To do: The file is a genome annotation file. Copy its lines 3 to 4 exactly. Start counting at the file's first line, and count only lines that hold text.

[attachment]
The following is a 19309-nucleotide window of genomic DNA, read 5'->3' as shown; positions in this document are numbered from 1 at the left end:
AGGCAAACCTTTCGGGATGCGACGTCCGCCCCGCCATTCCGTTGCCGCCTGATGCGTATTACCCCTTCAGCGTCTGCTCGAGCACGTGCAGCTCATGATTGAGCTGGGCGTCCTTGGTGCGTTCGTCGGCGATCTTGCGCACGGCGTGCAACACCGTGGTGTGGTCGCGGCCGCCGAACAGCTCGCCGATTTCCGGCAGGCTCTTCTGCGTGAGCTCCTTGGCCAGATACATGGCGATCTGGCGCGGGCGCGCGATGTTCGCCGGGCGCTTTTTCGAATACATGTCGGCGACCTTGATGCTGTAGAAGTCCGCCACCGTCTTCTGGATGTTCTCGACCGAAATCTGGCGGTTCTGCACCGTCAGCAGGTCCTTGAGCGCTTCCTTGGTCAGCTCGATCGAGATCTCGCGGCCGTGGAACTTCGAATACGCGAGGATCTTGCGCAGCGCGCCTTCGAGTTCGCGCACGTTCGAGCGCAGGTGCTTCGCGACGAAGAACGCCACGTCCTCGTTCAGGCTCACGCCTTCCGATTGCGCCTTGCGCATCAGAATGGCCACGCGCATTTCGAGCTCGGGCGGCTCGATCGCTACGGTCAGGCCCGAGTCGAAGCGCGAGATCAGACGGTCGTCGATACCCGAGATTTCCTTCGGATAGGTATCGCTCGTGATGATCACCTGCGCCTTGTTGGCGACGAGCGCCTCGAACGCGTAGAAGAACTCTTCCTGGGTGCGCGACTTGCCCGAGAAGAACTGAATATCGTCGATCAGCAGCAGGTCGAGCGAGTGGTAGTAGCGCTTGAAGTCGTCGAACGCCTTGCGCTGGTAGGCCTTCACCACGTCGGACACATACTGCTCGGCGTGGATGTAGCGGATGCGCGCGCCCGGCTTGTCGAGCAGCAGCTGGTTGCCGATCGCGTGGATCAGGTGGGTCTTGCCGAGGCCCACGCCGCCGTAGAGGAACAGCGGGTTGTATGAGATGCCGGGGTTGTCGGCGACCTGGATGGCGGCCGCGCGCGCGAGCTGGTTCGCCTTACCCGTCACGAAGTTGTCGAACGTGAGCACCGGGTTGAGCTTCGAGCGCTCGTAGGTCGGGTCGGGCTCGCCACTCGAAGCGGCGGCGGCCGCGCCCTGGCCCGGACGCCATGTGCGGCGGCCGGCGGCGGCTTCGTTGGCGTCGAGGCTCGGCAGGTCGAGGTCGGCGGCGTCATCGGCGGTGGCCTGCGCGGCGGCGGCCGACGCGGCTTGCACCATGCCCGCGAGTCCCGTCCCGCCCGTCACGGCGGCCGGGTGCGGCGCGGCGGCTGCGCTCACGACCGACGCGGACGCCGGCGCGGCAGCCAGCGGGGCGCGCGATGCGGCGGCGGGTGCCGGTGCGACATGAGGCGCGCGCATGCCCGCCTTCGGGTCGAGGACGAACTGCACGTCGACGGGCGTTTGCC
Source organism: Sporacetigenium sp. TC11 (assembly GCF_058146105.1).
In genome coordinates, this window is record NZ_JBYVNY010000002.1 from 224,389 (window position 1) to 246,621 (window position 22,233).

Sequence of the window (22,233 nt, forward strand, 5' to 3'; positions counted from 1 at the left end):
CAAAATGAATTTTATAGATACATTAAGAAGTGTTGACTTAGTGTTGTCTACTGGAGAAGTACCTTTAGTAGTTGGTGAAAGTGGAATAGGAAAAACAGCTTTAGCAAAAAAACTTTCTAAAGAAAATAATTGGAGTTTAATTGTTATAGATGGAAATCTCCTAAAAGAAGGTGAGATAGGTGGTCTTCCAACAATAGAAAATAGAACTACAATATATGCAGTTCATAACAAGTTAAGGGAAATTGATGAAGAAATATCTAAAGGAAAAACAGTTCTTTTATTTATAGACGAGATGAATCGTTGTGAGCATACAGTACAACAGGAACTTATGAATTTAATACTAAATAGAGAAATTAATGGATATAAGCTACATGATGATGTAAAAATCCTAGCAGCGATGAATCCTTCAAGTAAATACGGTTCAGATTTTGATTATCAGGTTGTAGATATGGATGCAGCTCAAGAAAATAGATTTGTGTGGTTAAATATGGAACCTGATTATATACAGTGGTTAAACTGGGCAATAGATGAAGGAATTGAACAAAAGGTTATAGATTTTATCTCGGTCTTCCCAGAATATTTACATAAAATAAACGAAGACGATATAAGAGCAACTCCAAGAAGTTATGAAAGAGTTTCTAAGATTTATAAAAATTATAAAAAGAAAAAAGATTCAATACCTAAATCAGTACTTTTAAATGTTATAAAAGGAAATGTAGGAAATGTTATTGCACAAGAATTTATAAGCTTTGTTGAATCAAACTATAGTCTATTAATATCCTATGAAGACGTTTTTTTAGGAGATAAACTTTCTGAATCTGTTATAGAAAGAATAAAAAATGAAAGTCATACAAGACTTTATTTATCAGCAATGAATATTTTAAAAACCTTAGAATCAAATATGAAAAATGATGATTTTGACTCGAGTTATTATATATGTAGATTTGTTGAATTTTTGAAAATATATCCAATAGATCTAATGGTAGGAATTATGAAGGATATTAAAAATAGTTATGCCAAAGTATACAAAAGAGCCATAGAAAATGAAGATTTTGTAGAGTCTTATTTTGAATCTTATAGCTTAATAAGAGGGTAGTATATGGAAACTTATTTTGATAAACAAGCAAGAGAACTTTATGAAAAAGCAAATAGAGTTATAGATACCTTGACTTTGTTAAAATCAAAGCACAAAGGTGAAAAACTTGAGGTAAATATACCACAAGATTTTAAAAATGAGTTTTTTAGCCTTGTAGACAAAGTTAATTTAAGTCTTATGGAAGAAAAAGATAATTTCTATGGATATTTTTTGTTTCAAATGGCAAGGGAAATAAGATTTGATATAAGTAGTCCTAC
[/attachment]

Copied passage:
Source organism: Sporacetigenium sp. TC11 (assembly GCF_058146105.1).
In genome coordinates, this window is record NZ_JBYVNY010000002.1 from 224,389 (window position 1) to 246,621 (window position 22,233).